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Moment generating fuctions

  1. Nov 8, 2015 #1
    mgfs can be used to find the moments of a random variable with relative ease.

    But you have to evaluate the function at t=0. Many times these functions are such that t can be all real numbers.

    How would you interpret an mgf evaluated at t=1. How does t relate to the probability distribution.
     
  2. jcsd
  3. Nov 9, 2015 #2

    andrewkirk

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    Since the mgf of X is ##t\mapsto \mathbb{E}[e^{tX}]##, its evaluation at ##t=1## is ##\mathbb{E}[e^{X}]## which will, for instance, be of interest if you are working with exponential functions of the random variable ##X##.

    One relationship of mgf to the pdf is (apart from the obvious one that the mgf is obtained by integrating a function that involves the pdf), according to wiki, that:

    'An important property of the moment-generating function is that if two distributions have the same moment-generating function [ie giving identical values for all values of ##t##], then they are identical at almost all points.'
     
  4. Nov 9, 2015 #3
    why
     
  5. Nov 9, 2015 #4
    what do you need t for. I think if a two random variables have the same moments then they have the same distribution because the moments describe the spread of the data or the spread of the random variable and just thinking it out if you have infinite moments why does that not describe the random variable with infinite precision.
     
  6. Nov 9, 2015 #5
    For example if you have [2,3,4,3,2,10,11] it would have a similar variance to say [2,5,6,3,7,3,2]
    but it is different data, how do you use moments to see the difference in the data.
     
  7. Nov 9, 2015 #6

    andrewkirk

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    Those two things are sets of numbers, not random variables. Random variables have moment generating functions. Sets of numbers do not, without doing the additional work of building structure around them to turn them into a random variable.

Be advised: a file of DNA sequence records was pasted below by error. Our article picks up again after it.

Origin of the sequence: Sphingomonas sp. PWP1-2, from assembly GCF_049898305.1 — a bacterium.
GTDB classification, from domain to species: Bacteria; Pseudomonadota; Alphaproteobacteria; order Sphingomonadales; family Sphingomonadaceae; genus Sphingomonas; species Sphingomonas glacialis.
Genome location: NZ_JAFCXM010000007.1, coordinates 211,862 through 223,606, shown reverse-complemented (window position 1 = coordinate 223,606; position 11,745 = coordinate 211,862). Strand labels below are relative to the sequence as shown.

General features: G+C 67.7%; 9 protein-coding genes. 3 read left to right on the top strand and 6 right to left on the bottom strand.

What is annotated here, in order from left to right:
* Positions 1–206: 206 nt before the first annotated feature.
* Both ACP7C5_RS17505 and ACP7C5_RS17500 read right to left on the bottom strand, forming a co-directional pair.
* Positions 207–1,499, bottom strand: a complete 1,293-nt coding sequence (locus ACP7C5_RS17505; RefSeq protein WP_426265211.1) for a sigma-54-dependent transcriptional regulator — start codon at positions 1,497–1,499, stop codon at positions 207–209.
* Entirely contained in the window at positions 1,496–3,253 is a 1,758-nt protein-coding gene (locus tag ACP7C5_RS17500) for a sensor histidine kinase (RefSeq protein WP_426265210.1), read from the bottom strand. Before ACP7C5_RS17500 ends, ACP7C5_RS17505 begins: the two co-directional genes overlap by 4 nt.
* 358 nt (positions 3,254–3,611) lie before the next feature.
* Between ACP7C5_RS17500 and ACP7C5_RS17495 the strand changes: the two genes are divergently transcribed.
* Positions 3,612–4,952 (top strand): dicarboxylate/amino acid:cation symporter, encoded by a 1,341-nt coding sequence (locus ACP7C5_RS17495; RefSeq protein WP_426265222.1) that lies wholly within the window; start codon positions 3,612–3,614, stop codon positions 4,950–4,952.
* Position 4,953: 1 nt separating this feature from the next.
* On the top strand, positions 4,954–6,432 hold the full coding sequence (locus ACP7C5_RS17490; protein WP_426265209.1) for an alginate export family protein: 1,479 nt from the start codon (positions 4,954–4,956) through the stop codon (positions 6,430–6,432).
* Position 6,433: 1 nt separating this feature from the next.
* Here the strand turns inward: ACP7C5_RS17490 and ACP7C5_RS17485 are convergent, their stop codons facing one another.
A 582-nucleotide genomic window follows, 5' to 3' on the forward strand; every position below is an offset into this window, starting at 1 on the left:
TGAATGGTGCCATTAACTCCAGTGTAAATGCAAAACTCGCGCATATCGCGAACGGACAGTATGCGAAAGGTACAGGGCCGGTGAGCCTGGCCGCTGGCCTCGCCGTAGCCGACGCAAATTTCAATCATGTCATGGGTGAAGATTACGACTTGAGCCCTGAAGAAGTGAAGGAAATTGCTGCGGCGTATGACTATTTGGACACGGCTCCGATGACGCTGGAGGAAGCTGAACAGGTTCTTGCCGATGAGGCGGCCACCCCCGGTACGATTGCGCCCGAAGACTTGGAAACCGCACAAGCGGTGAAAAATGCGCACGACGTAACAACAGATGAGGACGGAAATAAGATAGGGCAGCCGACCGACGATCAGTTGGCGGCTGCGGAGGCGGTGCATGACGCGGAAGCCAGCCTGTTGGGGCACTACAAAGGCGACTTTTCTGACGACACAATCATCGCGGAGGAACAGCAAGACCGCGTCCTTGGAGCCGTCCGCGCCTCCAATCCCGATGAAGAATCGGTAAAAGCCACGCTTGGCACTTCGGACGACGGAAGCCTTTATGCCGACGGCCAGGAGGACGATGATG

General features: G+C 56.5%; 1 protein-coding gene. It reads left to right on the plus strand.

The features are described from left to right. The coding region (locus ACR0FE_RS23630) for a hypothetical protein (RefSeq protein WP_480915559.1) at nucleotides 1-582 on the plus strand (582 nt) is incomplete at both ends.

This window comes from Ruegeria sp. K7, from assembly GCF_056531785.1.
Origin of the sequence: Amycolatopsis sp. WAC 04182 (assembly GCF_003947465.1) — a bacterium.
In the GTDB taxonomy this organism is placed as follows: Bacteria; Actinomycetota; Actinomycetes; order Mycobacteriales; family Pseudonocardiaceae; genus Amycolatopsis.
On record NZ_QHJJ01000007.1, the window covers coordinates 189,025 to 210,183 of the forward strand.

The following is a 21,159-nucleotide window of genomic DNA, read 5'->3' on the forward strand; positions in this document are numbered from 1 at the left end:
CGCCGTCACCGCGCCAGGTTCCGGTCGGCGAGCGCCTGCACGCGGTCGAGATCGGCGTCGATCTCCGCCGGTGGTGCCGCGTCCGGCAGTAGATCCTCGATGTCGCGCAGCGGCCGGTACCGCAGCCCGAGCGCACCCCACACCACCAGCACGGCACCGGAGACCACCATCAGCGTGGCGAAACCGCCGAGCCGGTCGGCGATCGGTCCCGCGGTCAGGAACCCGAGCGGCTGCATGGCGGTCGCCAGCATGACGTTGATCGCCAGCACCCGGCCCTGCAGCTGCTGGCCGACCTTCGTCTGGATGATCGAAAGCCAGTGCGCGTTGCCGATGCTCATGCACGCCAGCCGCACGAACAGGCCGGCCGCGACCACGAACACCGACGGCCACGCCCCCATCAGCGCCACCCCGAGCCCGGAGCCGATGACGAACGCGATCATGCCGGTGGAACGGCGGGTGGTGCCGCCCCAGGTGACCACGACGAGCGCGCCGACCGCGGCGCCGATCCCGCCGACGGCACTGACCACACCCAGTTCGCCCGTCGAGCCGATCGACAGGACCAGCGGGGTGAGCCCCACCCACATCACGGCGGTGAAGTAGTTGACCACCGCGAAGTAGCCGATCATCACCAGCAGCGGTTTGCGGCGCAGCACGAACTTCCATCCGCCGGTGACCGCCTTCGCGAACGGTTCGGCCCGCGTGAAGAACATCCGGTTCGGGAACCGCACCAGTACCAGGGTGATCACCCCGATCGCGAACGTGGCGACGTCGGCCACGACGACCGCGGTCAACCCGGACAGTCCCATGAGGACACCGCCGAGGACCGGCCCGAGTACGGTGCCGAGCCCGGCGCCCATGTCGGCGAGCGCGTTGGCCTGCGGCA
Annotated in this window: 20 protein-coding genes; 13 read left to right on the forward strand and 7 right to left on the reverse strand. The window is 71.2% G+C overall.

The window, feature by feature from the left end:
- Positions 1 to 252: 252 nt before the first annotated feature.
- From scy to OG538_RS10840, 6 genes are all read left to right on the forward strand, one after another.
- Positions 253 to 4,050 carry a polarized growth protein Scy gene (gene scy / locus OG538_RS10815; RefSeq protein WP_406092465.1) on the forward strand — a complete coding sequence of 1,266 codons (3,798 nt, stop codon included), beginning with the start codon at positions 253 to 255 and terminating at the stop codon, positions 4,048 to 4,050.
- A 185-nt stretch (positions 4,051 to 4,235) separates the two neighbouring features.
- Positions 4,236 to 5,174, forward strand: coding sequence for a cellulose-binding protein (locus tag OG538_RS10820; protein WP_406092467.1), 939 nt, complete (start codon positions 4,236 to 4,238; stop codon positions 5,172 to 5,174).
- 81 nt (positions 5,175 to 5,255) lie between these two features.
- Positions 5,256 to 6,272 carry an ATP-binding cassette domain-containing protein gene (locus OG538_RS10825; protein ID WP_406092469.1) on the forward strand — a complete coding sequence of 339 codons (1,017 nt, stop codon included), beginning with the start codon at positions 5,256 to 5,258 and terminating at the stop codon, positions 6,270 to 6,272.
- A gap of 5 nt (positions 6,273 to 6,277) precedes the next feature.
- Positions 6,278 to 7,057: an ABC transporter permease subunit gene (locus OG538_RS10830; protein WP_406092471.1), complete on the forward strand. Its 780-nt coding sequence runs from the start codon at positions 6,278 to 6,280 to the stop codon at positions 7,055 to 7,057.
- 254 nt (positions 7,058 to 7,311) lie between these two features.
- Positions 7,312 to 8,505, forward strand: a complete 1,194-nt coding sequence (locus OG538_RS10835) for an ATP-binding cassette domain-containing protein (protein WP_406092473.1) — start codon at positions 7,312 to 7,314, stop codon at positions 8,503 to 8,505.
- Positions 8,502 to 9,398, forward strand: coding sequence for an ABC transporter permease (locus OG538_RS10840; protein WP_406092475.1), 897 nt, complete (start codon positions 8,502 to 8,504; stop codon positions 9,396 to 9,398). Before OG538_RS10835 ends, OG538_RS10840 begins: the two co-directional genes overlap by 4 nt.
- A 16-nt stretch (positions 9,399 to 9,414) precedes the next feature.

The sets of numbers will have 'sample moments', but that's not enough to give a useful moment generating function.
     
  8. Nov 9, 2015 #7
    ok so can you use sample moments to draw conclusions about that sample.
     
  9. Nov 9, 2015 #8
    Can you explain how to interpret this;
    E[x^3] - E[x^2]^(3/2)
     
  10. Nov 9, 2015 #9

    andrewkirk

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    One doesn't need to draw conclusions about the sample, because all the possible information about the sample is plainly visible right there in the sample. What one typically does is use the sample to draw conclusions (make estimates) about the population from which it has been sampled. The sample moments can be used for that. The simplest example of doing that is where the sample mean is used as an estimate of the population mean.
     
  11. Nov 10, 2015 #10
    I understand that. This is what I'm trying to do; I'm looking at two samples of data [2,3,4,3,2,10,11] which has an average difference from the mean of 3.14 and [1,1,8,7,8,2,1] which also has an average difference from the mean of 3.14.

    Surely these two data samples are not the same. If you calculate standard deviation the first set of numbers has a higher standard deviation because it incorporates the second moment. I'm asking if higher moments can be used to look at the spread of data and how you would do this. I think its just one of those things that you get or don't get. Please don't answer and talk about estimators for a population because in the real world things aren't distributed with two parameters.
     
  12. Nov 10, 2015 #11

    andrewkirk

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    Of course they're not the same. For a start, one has a lower minimum and the other has a higher maximum.

    I'm afraid I can't see what this has to do with evaluating MGFs at t=1.
     
  13. Nov 10, 2015 #12
    Why would you be working with exponential functions of a random variable
     
  14. Nov 10, 2015 #13

    andrewkirk

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    A very common example is the lognormal distribution, which is ubiquitous in finance. It's the distribution of a random variable that is the exponent of a normally distributed RV.
     
  15. Nov 10, 2015 #14
    how do you derive that distribution
     
  16. Nov 10, 2015 #15
    And what do you use it for. I'm pretty sure they only use it in academia for sum reason
     
  17. Nov 10, 2015 #16
    Does it have a cdf or something because that's not that good of a reason but what do I know.
     
  18. Nov 10, 2015 #17

    andrewkirk

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    As I said it is used everywhere in finance - and in the business world, not just in academia. Pricing and valuation in insurance and banking would be unrecognisable without it. If you'd like to know more about it, the wikipedia article I linked above is very good.

    It's used because it's skew and bounded below at zero, which is a feature of many random variables in finance like insurance claim sizes or investment returns; and also because it's closely related to the normal distribution, which is very well understood and easy to manipulate.
     
  19. Nov 10, 2015 #18
    Ok thank you I appreciate the help but I still think you can use moments of a sample to determine the spread of the data
     
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